The thyroid is a small gland located below the skin and muscles at the front of the neck, just at the spot where a bow tie would rest. It's brownish red, with left and right halves called lobes that look like a butterfly's wings. It weighs less than an ounce, but helps the body do many important things, such as grow, regulate energy, and go through sexual development.
Krisha McCoy has been covering health- and nutrition-related topics since Hypothyroidism is more common in adults, but it can also occur in teens. With hypothyroidism, the thyroid gland in the front of the neck fails to produce enough thyroid hormones.
The thyroid is a gland located in the neck, which creates hormones that keep your body working normally, such as controlling metabolism, the structure of bones, growth and sexual development — a big job for a gland weighing less than 28g! Thyroid disorders are common, and these cause an imbalance in the hormones producedwhich can have a great effect your body. While most common in women, anyone can suffer from thyroid conditions, and the challenge with adolescents is identifying the symptoms, which can manifest in behaviours common to teenagers.
While thyroid disease most often develops during adulthood, it can occur in infants, children, and teenagers as well. The symptoms of thyroid disease in children may be hard to recognize because many—changes in appetite, sleep patterns, emotions, and energy levels—are all also experienced as part of normal development during these years. Thyroid disease during infancy, which is usually identified through newborn screening tests, is not common.
Hypothyroidism is the most common thyroid disorder affecting children. However, children with the disorder display different symptoms from adults. Hypothyroidism in the newborn, when left untreated, can lead to intellectual disability and profound developmental delays.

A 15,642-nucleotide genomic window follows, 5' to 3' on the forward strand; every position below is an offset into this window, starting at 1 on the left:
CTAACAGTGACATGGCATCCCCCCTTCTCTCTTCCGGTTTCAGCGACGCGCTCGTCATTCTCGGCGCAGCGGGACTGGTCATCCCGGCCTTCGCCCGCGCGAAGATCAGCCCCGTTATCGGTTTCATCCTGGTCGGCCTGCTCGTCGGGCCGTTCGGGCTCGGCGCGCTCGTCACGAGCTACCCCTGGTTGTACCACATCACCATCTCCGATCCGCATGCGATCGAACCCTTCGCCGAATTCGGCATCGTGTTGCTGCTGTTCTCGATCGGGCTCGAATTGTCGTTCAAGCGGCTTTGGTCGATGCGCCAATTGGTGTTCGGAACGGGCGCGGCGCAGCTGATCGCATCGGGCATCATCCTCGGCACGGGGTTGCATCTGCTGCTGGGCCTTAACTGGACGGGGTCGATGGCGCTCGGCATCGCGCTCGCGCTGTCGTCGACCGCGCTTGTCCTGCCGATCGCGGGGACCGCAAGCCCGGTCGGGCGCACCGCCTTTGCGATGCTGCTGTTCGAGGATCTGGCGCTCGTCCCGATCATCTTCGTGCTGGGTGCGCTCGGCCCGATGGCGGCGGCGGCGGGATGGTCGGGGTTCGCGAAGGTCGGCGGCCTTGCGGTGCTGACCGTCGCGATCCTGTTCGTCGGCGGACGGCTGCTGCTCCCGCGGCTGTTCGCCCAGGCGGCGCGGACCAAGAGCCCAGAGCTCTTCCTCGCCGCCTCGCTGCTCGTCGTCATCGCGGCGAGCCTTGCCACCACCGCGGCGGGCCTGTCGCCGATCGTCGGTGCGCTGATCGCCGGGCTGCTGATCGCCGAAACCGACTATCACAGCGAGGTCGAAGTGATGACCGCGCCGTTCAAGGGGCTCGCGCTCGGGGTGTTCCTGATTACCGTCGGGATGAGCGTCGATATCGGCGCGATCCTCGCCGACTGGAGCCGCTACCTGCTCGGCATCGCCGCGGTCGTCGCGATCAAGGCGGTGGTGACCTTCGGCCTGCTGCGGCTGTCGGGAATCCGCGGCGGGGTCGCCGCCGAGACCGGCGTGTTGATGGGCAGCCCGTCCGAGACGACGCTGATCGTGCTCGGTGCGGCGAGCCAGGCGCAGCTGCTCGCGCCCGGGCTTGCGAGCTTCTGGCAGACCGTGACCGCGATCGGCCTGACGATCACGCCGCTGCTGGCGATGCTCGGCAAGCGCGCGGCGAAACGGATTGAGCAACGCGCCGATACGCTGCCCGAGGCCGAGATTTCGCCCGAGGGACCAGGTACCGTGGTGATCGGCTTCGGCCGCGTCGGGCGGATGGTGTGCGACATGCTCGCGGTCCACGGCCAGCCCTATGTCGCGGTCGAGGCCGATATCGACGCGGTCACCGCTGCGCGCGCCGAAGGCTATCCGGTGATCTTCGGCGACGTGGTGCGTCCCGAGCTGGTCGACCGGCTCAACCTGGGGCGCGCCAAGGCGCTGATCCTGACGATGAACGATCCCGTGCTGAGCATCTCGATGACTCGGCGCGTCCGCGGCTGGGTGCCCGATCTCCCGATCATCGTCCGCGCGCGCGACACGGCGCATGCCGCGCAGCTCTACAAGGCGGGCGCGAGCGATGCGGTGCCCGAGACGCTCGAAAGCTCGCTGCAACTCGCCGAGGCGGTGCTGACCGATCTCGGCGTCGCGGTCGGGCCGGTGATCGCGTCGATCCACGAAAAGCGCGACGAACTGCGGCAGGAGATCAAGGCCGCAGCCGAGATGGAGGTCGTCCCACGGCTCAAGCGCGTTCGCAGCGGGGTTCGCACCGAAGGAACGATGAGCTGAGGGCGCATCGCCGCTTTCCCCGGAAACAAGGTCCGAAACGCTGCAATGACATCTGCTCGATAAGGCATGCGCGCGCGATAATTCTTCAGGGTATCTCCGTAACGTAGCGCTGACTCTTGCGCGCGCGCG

Reviewed by pediatric endocrinologist Andrew J. A low thyroid can interfere with normal growth and development and even put puberty on hold. The fatigue it causes can interfere with performance at school and leave kids without enough energy for sports and play, too.
The reason that the thyroid has such a major effect on the body is that despite its small size typically weighing less than 28 g it manufactures the hormones that control metabolism, sexual development, the structure of the bones and growth. As an Honorary Consultant Endocrinologist at the specialist adolescent thyroid clinic at the UCLH I see many teenagers whose treatment has transformed lives which have been unknowingly governed by a thyroid condition. However, the real challenge with identifying thyroid symptoms in an adolescent is that they can effectively hide in plain sight….
It's brownish red, with left and right halves called lobes that look like a butterfly's wings. It usually weighs less than an ounce. Though it's small, the thyroid does many important jobs, especially for teens.
Thyroid disorders are common in adolescence. Thyroid nodules can present in this age group, and although most are benign, malignancy is not unheard of. Chronic lymphocytic thyroiditis can present as hypothyroidism, while the adolescent with a goiter due to autoimmune thyroid disease is frequently euthyroid.
Although thyroid disease occurs less frequently in children than in adults, the signs and symptoms can be similar. However, there are a few important differences that need to be brought to light. It is responsible for the rate of all metabolic and chemical processes in our body, and affects every cell, tissue, and organ. The thyroid gland is therefore essential for life, growth and development.